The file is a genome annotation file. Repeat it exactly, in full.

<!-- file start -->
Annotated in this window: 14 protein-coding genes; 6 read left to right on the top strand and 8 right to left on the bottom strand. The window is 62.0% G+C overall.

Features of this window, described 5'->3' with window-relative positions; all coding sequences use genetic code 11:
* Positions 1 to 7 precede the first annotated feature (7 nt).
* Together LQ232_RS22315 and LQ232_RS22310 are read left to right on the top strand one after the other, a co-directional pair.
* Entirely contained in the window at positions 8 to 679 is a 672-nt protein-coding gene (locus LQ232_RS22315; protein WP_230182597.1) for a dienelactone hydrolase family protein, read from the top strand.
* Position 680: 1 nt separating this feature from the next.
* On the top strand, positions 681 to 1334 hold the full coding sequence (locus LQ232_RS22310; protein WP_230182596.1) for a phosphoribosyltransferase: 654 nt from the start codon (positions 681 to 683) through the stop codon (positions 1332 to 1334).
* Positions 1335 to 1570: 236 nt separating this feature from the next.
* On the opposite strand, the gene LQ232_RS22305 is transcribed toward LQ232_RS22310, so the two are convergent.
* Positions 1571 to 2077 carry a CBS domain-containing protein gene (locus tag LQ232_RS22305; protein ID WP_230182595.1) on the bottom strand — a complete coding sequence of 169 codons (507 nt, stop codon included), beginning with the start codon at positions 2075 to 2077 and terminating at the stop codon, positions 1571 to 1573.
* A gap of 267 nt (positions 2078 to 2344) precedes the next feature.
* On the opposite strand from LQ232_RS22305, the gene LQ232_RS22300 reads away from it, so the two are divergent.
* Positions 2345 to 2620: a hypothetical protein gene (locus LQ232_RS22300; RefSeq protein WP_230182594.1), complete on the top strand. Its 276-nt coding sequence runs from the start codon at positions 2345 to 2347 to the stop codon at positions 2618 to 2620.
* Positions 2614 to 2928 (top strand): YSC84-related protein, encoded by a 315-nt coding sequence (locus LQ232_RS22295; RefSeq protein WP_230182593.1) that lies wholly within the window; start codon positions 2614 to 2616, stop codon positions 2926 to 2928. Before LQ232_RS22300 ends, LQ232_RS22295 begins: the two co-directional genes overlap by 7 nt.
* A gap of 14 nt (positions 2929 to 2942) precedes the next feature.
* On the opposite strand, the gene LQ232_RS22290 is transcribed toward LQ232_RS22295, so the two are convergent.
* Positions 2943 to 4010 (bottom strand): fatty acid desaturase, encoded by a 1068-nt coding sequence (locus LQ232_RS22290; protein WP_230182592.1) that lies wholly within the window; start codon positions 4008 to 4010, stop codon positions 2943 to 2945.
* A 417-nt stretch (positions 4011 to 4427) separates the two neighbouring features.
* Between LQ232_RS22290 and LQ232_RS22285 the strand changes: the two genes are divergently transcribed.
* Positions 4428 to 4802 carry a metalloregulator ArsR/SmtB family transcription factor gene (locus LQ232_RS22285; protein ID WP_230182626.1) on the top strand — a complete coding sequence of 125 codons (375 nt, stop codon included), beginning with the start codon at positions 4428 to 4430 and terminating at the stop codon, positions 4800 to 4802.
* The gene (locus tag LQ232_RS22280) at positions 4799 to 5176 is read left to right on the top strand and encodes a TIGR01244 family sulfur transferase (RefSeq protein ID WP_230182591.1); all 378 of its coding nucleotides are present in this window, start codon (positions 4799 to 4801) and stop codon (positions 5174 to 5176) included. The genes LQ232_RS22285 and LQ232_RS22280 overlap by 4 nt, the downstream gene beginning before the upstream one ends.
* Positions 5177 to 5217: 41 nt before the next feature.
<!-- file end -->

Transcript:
Annotated in this window: 14 protein-coding genes; 6 read left to right on the top strand and 8 right to left on the bottom strand. The window is 62.0% G+C overall.

Features of this window, described 5'->3' with window-relative positions; all coding sequences use genetic code 11:
* Positions 1 to 7 precede the first annotated feature (7 nt).
* Together LQ232_RS22315 and LQ232_RS22310 are read left to right on the top strand one after the other, a co-directional pair.
* Entirely contained in the window at positions 8 to 679 is a 672-nt protein-coding gene (locus LQ232_RS22315; protein WP_230182597.1) for a dienelactone hydrolase family protein, read from the top strand.
* Position 680: 1 nt separating this feature from the next.
* On the top strand, positions 681 to 1334 hold the full coding sequence (locus LQ232_RS22310; protein WP_230182596.1) for a phosphoribosyltransferase: 654 nt from the start codon (positions 681 to 683) through the stop codon (positions 1332 to 1334).
* Positions 1335 to 1570: 236 nt separating this feature from the next.
* On the opposite strand, the gene LQ232_RS22305 is transcribed toward LQ232_RS22310, so the two are convergent.
* Positions 1571 to 2077 carry a CBS domain-containing protein gene (locus tag LQ232_RS22305; protein ID WP_230182595.1) on the bottom strand — a complete coding sequence of 169 codons (507 nt, stop codon included), beginning with the start codon at positions 2075 to 2077 and terminating at the stop codon, positions 1571 to 1573.
* A gap of 267 nt (positions 2078 to 2344) precedes the next feature.
* On the opposite strand from LQ232_RS22305, the gene LQ232_RS22300 reads away from it, so the two are divergent.
* Positions 2345 to 2620: a hypothetical protein gene (locus LQ232_RS22300; RefSeq protein WP_230182594.1), complete on the top strand. Its 276-nt coding sequence runs from the start codon at positions 2345 to 2347 to the stop codon at positions 2618 to 2620.
* Positions 2614 to 2928 (top strand): YSC84-related protein, encoded by a 315-nt coding sequence (locus LQ232_RS22295; RefSeq protein WP_230182593.1) that lies wholly within the window; start codon positions 2614 to 2616, stop codon positions 2926 to 2928. Before LQ232_RS22300 ends, LQ232_RS22295 begins: the two co-directional genes overlap by 7 nt.
* A gap of 14 nt (positions 2929 to 2942) precedes the next feature.
* On the opposite strand, the gene LQ232_RS22290 is transcribed toward LQ232_RS22295, so the two are convergent.
* Positions 2943 to 4010 (bottom strand): fatty acid desaturase, encoded by a 1068-nt coding sequence (locus LQ232_RS22290; protein WP_230182592.1) that lies wholly within the window; start codon positions 4008 to 4010, stop codon positions 2943 to 2945.
* A 417-nt stretch (positions 4011 to 4427) separates the two neighbouring features.
* Between LQ232_RS22290 and LQ232_RS22285 the strand changes: the two genes are divergently transcribed.
* Positions 4428 to 4802 carry a metalloregulator ArsR/SmtB family transcription factor gene (locus LQ232_RS22285; protein ID WP_230182626.1) on the top strand — a complete coding sequence of 125 codons (375 nt, stop codon included), beginning with the start codon at positions 4428 to 4430 and terminating at the stop codon, positions 4800 to 4802.
* The gene (locus tag LQ232_RS22280) at positions 4799 to 5176 is read left to right on the top strand and encodes a TIGR01244 family sulfur transferase (RefSeq protein ID WP_230182591.1); all 378 of its coding nucleotides are present in this window, start codon (positions 4799 to 4801) and stop codon (positions 5174 to 5176) included. The genes LQ232_RS22285 and LQ232_RS22280 overlap by 4 nt, the downstream gene beginning before the upstream one ends.
* Positions 5177 to 5217: 41 nt before the next feature.